I made a record.

31 December 2017

It’s the last day of 2017. I released a record today. It’s mainly electronic, a bit ambient, and there’s quite a lot of piano music on it. You can stream it in its entirety, or pay a little to download it.

I wanted to write a bit more about it.

I’ve been a musician for a long while. Sometimes, I forgot that. I always knew I had things in my hands (which is where I think that knowledge lies) but I didn’t call myself a musician any more.

Towards the end of 2015, I was playing with music again, exercising my hands and brain, building electronic instruments. It was still tough going: the war of art always is, and I found it hard to be happy with my work, to create an environment where I was comfortable with it growing slowly. I always wanted everything finished immediately, couldn’t work out how to be comfortable with the work in progress.

So I set a slow goal. In 2016, I decided I was going to try to make four pieces of music in a year that I was happy with. Just four. One every three months. That made it a goal that’d be achievable, rather than impossible. And I did! By the end of 2016, I had a few things on my hard disk I was happy with. More than four.

And something else had changed: I’d started calling myself a musician again. In doing so, certain small quadrants of my head began to unlock. One night, at End of the Road, I played the piano on the Piano Stage in the middle of a grizzly rainshower. The few people who were there enjoyed it; I remembered that I could play this instrument, and I should give myself permission to do so more. So I did what I’d been wanting to do for a while, and bought a full-size electric stage piano. Keys have always been my main instrument, and now I had space to have one. Not just space in the house: space in my head.

Come 2017, I set a new goal: not necessarily “an album” of music, but recording ‘more’ tracks I was happy with. I continued to play with music: building and tinkering with modular synthesizers, practicing the piano, selling synthesizer kits. Music was slowly growing into the corners of my life again. It’s still a challenge: sometimes, it’s difficult to compose or invent at the end of the long day. Sometimes, I need to let myself be tired, or let myself switch off. And I also need to be kinder to myself when I don’t have the energy to make a thing – because another time, I will.

One thing that’s always helped is the Disquiet Junto, weekly creative briefs organised by Marc Weidenbaum. I don’t participate that often, but I’ve done enough that have led to fun, interesting, or good results, and which timebox the effort. Half the record is Junto tracks, and that’s telling, I think.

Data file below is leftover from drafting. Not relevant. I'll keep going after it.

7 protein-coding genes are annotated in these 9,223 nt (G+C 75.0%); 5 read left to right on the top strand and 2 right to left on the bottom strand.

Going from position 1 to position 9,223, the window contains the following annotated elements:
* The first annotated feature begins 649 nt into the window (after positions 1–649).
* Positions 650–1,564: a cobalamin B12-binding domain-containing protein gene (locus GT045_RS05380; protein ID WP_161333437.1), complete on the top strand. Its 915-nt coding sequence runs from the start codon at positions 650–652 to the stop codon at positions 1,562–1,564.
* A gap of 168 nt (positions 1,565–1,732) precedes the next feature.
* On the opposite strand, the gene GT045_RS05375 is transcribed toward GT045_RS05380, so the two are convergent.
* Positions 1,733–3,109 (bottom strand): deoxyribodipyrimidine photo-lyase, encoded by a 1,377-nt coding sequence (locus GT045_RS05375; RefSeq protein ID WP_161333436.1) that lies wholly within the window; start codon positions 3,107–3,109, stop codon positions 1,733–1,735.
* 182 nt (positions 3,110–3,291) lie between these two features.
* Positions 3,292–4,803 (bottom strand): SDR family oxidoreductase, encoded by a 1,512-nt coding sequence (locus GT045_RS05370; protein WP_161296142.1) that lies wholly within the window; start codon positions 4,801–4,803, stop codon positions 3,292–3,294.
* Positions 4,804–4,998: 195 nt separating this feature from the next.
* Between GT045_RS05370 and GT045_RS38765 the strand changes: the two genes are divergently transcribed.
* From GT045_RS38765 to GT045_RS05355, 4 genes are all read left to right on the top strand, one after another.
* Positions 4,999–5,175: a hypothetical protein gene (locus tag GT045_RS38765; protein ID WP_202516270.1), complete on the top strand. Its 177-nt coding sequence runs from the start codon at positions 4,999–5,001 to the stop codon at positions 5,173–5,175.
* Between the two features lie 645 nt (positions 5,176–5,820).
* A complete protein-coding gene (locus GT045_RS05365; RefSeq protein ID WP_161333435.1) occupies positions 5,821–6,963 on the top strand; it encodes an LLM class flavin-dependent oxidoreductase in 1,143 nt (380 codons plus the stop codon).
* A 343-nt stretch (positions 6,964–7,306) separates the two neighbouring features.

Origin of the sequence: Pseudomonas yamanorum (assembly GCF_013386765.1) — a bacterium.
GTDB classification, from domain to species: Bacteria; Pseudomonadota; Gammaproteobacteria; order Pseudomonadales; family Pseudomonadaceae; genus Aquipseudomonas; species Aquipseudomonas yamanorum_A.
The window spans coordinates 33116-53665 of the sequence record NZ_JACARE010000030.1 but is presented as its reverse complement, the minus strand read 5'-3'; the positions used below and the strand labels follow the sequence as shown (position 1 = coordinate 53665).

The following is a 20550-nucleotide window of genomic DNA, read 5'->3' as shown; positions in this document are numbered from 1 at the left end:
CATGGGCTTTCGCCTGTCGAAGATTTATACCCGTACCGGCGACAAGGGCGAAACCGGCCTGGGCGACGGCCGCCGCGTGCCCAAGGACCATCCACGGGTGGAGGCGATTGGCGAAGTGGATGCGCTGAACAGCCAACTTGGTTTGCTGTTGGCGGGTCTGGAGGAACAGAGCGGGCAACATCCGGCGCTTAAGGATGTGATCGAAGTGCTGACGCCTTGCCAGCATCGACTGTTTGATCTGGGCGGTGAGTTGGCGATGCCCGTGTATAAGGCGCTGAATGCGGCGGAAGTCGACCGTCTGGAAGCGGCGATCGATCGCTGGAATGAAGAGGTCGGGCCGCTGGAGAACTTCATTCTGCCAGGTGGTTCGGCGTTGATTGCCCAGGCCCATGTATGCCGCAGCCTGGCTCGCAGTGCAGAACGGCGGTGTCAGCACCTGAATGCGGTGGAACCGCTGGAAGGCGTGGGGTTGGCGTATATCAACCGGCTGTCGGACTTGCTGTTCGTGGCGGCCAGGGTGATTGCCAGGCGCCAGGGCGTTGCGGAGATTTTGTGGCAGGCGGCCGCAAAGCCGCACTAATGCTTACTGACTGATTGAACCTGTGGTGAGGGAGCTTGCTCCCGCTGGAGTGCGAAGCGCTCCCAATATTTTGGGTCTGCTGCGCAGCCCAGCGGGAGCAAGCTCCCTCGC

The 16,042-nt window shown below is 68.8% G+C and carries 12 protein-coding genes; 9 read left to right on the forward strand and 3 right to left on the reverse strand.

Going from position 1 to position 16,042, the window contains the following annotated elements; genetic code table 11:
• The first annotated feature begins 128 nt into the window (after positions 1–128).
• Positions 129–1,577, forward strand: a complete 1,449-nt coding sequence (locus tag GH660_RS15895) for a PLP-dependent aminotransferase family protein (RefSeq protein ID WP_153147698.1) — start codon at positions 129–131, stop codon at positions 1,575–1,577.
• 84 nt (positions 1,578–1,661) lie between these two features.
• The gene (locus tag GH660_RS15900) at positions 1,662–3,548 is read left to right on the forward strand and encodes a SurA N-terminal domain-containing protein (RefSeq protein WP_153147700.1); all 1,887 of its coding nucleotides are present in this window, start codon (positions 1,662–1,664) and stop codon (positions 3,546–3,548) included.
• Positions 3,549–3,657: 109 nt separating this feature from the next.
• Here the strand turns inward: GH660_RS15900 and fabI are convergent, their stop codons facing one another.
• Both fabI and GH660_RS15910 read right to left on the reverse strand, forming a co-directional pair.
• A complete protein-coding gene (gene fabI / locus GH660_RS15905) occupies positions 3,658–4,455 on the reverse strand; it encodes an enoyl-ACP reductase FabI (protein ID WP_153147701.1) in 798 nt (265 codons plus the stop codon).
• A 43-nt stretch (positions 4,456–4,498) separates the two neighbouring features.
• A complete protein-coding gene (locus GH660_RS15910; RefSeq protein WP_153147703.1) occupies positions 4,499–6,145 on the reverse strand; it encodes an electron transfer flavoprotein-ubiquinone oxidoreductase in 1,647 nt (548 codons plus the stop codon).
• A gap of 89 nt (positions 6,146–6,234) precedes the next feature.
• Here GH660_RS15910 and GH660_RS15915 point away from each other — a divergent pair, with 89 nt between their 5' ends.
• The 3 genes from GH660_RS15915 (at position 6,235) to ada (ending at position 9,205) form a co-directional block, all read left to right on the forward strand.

Another thing that helped was being fairly quiet about this. It’s a thing I do for myself, not other people. I’m wary of the performative nature of pasttimes in the 21st century: not everything is made better by being shared immediately; not everything is made better by being open to critique the second it leaves my hands. I’ve been sharing in some small, close music communities, but not more widely, and that’s been somewhat deliberate. It’s been liberating making things primarily for myself, rather than as part of some public social portfolio. (Hence: a name, and a Soundcloud account, just for this; a fresh start).

It’s the end of 2017. It turns out I have a decent pile of tracks I’m happy with on my hard disk. So why not put them together as some kind of record? It’s not mastered, and it’s not work that was originally intended as an album. Think of it more as a sketchbook; a collection of work over a year. It’s available on Bandcamp to stream for free, for as long as you want. Many of them exist elsewhere online. Or, it’s a fiver to download. I don’t know if anybody will. I don’t know if that’ll put them off. But why not put a value on art, eh?

I’m still calling myself a musician. I’m making instruments and tools I use in my own work. I know that it’s probably only ever going to be part of my life. Not an entire career, but a thing I do nonetheless, and I know it’s going to take many forms – I’m probably never going to stop playing jazz at home, for instance. But at the end of a year when I’ve felt busy at work, and quiet outside it: a reminder I wasn’t doing nothing, and I wasn’t that quiet.

KiNK on Beat This

01 April 2015

Beat This is a regular show on Don’t Watch That TV that challenges producers to put together a track in ten minutes. They’re all quite varied – some people are clearly assembling things from the depths of their sample libraries; others are starting from somewhere more barebones. (I love the Swindle one for his piano chops.)

Anyhow, they teamed up with Novation to do some promotional content – showing off producers producing on Novation kit. And I completely loved what KiNK then went on to do: he just started playing.

It’s a lovely, ten minute live performance. At the end, you can hear the producer say ‘can you play the track?‘ and he points out that was the track. He didn’t record it.

It’s also amusing to see how little of the equipment he’s using. Mainly, he’s using an old headphone into an audio input, and then feeding that into a variety of effects in Live to variously be a kick, snare, all manner of other percussive sounds, and then at the very end he uses the audio signal to gate or side-chain the Bass Station loops he’s recording.

It feels right: straightforward, relatively improvised, space to layer without having to hit stop or break frame. I’m really into live performance techniques for electronic music; as such, I enjoyed watching someone perform and compose all at once.

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